Forget predicting Vail elections
The third time running for the Vail Town Council was the charm for Mark Gordon, who pulled in the most votes of all candidates this time. Last time she ran, in 2001, incumbent Diana Donovan won the most votes of all the candidates. This time she didn’t make the cut, finishing fifth in a race for four seats. How times have changed.
The conference center went down by a wide margin. The surprise wasn’t so much that it didn’t survive this election, but that the vote was so convincing. Yet two of the biggest conference center supporters among the candidates ” Gordon and incumbent Greg Moffet ” showed very well and earned seats.
Moffet, who barely squeaked in for re-election in 2003, had a solid finish in third this time, behind incumbent Farrow Hitt, who opposed the conference center.
Kevin Foley, who served for six years on the council from the mid-’90s to 2001, when he declined to run for re-election, returns to a once-familiar seat with a fourth-place finish. I don’t think anyone other than the many, many “regular” folks he knows saw that coming. I’m happy for him. He’s against the conference center, too.
Incumbent Dick Cleveland, who won the second most votes in 2001, also got bounced this time, finishing sixth behind Donovan. This surprised me. Dick has been a very solid councilman these past four years and would seem to benefit from his anti-conference center stance.
Verbatim Booksellers owner Robert Aikens had a promising run, even if he didn’t win a seat this time. Incumbents have a large advantage in politics, between name recognition and a natural inclination to return them to office. But Robert, another big supporter of the conference center, came just three votes short of Dick’s total and 22 less than Donovan. He should run again.
Kristy Slack and Scott Pittman fell hundreds of votes behind Aikens and were not factors. So the electorate was at least awake. Nice people both, but neither was remotely viable compared to the rest of the field, which was strong this time around.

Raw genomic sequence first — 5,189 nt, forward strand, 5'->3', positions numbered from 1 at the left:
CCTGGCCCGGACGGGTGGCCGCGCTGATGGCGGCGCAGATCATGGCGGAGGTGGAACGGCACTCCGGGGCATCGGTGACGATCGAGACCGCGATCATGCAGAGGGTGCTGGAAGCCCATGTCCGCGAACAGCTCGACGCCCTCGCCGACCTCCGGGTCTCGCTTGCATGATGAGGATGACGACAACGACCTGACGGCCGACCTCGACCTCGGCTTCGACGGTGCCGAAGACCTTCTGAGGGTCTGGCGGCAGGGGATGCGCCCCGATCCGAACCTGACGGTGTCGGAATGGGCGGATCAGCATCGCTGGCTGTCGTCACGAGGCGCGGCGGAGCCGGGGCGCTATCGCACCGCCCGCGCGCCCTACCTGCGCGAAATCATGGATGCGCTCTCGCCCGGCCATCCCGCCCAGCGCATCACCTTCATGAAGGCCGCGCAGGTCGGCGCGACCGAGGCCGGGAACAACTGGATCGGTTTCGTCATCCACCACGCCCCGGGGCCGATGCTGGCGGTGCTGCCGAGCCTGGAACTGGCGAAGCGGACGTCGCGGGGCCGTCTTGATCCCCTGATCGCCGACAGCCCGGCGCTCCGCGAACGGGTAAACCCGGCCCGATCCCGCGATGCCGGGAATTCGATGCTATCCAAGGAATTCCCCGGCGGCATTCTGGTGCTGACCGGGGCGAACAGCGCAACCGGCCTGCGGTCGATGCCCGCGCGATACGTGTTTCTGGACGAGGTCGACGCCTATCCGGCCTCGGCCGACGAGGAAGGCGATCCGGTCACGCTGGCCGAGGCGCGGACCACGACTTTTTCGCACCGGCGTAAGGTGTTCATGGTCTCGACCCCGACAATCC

So what happened? How do the voters thoroughly defeat the conference center and yet vote so strongly for its biggest boosters?
Maybe the Crossroads project is a better predictor. Hitt and Moffet voted for the controversial redevelopment. Gordon would have voted for it if he had a chance. Foley said he wasn’t sure how he’d vote.
Cleveland and Donovan voted with the 4-3 majority to reject the plans last summer, citing the over 100-foot height and bulk of the building. Owner and developer Peter Knobel soon after withdrew his project.
Today’s Vail is booming by comparison to 2001, right on the heels of 9/11. Could there be clues there? 2001 was not exactly a hopeful time. Things looked pretty grim for Vail, and voters seemed to go for the most pragmatic candidates on the ticket.
Vail in 2005 is finally undergoing that long-awaited renaissance. It must be the crane capital of the universe right now. Big bucks condos sell in minutes before they are even built ” in Lionshead, to boot. There did seem to be a turn toward optimistic candidates to go with the times, at least in the case of Gordon and Moffet. Hitt and Foley are seen as a bit more conservative in their thinking, a couple of guys with their feet firmly planted.
Donovan’s tilt toward a frankly negative outlook in governance clearly caught up with her. My theory for Cleveland’s result was becoming too associated with her. Cleveland has the careful, well-prepared and watchdog approach in common with Donovan, but without the bitterness that bubbled up a bit too often.
Donovan went to great lengths to kill the conference center and finally succeeded in an effort that I believe started the evening it won by 50 votes back in 2002. I paired Donovan with the conference center in my own predictions. Approval for the center would go with Diana losing her seat. Thumbs down for the conference center had to mean thumbs up for the facility’s biggest foe on the council, right?
The voters did make a mistake turning down this opportunity, but at least they had the final decision. That was important, because too much time had gone by since the last vote, and much had changed. Also, make no mistake, it’s the voters’ town.
But why? Perhaps its the same four-letter word that felled Referendum D last week while Referendum C succeeded: D-E-B-T. Fear is a four-letter word, too.
You can bet this isn’t the last Vail has heard of a public conference center, though. The concept has lingered since long before snowboards were allowed on the mountain. It ain’t going away forever, or even very long. Some things don’t change.
One other thought about the candidates. The hardest-working one of the bunch won the most votes. Now that actually makes some sense.